Honeymoon in Equatorial Guinea

The wildlife- and oil-rich Republic of Equatorial Guinea is a former Spanish colony in west-central Africa comprised of a continental region (known as Rio Muni) and a number of islands, the most important being the Galapagos-like Bioko. Its natural beauty gives it a number of compelling tourist attractions, yet the government has so far seemed more interested in exploiting Equatorial Guinea's oil wealth than developing its tourist infrastructure. According to, "Equatorial Guinea is a traveler's destination for those looking for a touch of the unusual in a land of rainforest, brooding volcanoes, scattered islands and atmospheric if somewhat unfriendly cities."

Monte Alen National Park

Lonely Planet calls Monte Alen National Park, a 1,400-square-kilometer preserve on the country's mainland, "one of the hidden gems of Central Africa." Its pristine rainforests are home to a vast diversity of animal life, including elephants, gorillas, mandrills, giant frogs and exotic birds and butterflies.

honeymoonBioko Island

When 15th-century Portuguese explorer Fernão do Po arrived on the island of Bioko, he was so taken by its natural splendor that he named it Formosa, or "Beautiful." According to National Geographic, "In the island's interior, woodlands, grasslands, and rain forest remain much as they were when the first Portuguese explorers stepped ashore in the 15th century: largely untouched and beautiful." Visitors can expect to see up to seven species of monkey, among other animal life.


Malabo, the nation's capital city, is situated at the northern tip of Bioko island, though its natural beauty is now punctuated with oil platforms. Still, its worth a visit, though caution is advised. calls Malabo "a seemingly dilapidated but charming island town with a prevalence of Spanish colonial architecture," adding that "while the marketplace of Malabo is lively and filled with curiosities and exquisitely wrought tapestry, a tourist will have to take care not to be mugged..."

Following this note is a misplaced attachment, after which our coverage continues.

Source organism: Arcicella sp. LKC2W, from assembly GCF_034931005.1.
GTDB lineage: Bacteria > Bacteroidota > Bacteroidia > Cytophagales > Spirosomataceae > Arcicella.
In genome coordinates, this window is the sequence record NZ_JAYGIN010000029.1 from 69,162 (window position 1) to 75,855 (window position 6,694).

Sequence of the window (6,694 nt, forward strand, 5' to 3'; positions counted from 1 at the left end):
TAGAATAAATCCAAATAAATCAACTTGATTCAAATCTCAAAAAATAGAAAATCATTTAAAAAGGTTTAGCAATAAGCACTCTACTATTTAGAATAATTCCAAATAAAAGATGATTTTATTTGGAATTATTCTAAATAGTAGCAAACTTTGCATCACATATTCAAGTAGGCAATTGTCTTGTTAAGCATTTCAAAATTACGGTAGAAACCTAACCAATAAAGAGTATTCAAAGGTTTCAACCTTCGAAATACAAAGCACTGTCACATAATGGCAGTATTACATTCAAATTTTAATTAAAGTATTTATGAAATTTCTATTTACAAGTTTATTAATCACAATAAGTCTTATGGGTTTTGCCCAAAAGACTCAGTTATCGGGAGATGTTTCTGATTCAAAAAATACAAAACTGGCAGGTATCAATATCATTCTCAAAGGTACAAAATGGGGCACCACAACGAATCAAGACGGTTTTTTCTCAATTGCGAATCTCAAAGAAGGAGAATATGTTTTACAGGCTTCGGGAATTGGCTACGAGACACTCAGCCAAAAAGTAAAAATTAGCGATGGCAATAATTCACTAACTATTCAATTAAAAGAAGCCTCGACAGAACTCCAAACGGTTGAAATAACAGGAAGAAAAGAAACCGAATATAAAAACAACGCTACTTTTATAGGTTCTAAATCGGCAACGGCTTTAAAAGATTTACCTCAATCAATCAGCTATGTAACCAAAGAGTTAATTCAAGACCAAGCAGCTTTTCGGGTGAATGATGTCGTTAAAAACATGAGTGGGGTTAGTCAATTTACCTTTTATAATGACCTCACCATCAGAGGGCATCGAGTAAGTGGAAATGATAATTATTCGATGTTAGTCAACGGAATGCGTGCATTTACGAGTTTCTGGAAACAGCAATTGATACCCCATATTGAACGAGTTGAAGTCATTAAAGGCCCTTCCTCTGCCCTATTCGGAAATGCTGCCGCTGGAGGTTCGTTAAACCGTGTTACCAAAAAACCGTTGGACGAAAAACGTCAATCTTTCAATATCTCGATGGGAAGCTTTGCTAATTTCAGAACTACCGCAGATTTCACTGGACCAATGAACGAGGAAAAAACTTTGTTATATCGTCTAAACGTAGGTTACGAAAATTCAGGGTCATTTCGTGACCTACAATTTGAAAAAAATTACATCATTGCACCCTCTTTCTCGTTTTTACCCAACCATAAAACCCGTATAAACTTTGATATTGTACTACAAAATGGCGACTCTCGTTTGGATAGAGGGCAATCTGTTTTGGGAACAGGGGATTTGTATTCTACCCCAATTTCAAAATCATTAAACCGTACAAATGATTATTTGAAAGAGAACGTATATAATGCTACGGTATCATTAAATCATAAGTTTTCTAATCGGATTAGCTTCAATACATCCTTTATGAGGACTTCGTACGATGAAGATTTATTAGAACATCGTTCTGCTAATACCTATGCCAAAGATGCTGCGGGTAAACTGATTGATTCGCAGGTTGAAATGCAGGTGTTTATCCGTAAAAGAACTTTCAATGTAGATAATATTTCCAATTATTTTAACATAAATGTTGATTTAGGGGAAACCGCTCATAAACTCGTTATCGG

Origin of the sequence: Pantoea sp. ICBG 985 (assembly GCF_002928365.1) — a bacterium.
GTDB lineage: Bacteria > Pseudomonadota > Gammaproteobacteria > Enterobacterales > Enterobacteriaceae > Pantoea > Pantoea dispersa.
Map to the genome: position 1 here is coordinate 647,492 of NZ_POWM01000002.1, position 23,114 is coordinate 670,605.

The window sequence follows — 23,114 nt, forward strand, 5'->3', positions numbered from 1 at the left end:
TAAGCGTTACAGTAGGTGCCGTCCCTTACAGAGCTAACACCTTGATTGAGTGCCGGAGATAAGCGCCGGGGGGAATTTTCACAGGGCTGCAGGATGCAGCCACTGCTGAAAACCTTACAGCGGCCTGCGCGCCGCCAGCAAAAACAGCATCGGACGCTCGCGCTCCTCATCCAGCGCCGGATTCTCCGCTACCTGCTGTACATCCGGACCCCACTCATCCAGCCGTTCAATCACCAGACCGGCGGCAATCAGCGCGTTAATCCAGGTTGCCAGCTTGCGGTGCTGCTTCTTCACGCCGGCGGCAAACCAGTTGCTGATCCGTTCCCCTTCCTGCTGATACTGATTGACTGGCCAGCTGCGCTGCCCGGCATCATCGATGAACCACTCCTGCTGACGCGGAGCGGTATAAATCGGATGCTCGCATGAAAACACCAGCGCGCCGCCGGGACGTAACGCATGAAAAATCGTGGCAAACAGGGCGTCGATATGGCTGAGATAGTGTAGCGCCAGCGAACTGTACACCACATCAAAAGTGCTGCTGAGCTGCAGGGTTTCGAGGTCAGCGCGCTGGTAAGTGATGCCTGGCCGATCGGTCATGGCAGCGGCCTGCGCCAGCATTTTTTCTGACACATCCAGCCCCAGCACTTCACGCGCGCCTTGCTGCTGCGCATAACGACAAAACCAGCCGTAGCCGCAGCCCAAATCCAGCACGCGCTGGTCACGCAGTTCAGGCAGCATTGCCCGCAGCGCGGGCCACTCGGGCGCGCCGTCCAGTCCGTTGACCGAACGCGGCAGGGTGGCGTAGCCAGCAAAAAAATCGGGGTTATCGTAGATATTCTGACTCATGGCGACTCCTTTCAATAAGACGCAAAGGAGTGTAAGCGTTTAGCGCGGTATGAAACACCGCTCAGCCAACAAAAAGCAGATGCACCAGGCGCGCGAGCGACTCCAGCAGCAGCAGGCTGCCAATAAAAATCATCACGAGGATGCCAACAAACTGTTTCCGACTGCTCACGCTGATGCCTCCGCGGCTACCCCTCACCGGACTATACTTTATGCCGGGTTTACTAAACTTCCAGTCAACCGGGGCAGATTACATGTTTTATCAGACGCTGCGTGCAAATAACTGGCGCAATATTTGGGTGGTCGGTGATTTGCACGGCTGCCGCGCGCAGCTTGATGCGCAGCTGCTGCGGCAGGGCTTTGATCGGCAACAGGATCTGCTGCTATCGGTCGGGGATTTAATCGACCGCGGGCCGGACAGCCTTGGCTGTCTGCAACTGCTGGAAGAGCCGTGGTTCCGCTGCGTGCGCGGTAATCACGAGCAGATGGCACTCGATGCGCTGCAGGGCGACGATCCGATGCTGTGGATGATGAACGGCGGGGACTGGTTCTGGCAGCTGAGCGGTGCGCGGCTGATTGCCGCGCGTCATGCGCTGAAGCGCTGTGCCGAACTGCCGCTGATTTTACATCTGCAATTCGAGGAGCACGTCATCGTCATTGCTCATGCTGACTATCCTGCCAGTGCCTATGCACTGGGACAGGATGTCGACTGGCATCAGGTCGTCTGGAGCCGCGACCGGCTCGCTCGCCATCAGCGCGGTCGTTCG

Equatorial Guinea has a great deal of coastline, but its beaches are more likely to appeal to the off-the-beaten-path backpacker than the luxury traveler. describes the nation's beach highlights this way: "Bata is the jaded beach resort with just enough charm to feed the rat in a beachcomber's soul, but not nearly enough to justify a Club Med facility. The beach town of Ureca is a protected sea turtle breeding habitat and little else."

Travel Requirements

Official requirements for tourist entry into Equatorial Guinea can be cumbersome. As the Lonely Planet travelers' website says, "With the difficulties of getting a visa and the shakedown you receive as you walk in the door of this tiny tropical former Spanish colony, you might think that Equatorial Guinea would rather just not have you."

According to the official government website, U.S. citizens do not need a tourist visa to visit Equatorial Guinea. Even so, they still must fill out two visa applications and submit two passport photos, as well as a bank statement showing they have assets of at least US$2,000. Upon entry, they are also required to show proof of smallpox, yellow fever and cholera immunizations along with their passport.

Tourists from other nations face the same requirements, with the exception that since they are required to actually obtain the tourist visa, they must submit a fee of US$100 along with their two visa application forms and passport photos.

Source: Ecuatorial Guinea Tourism |

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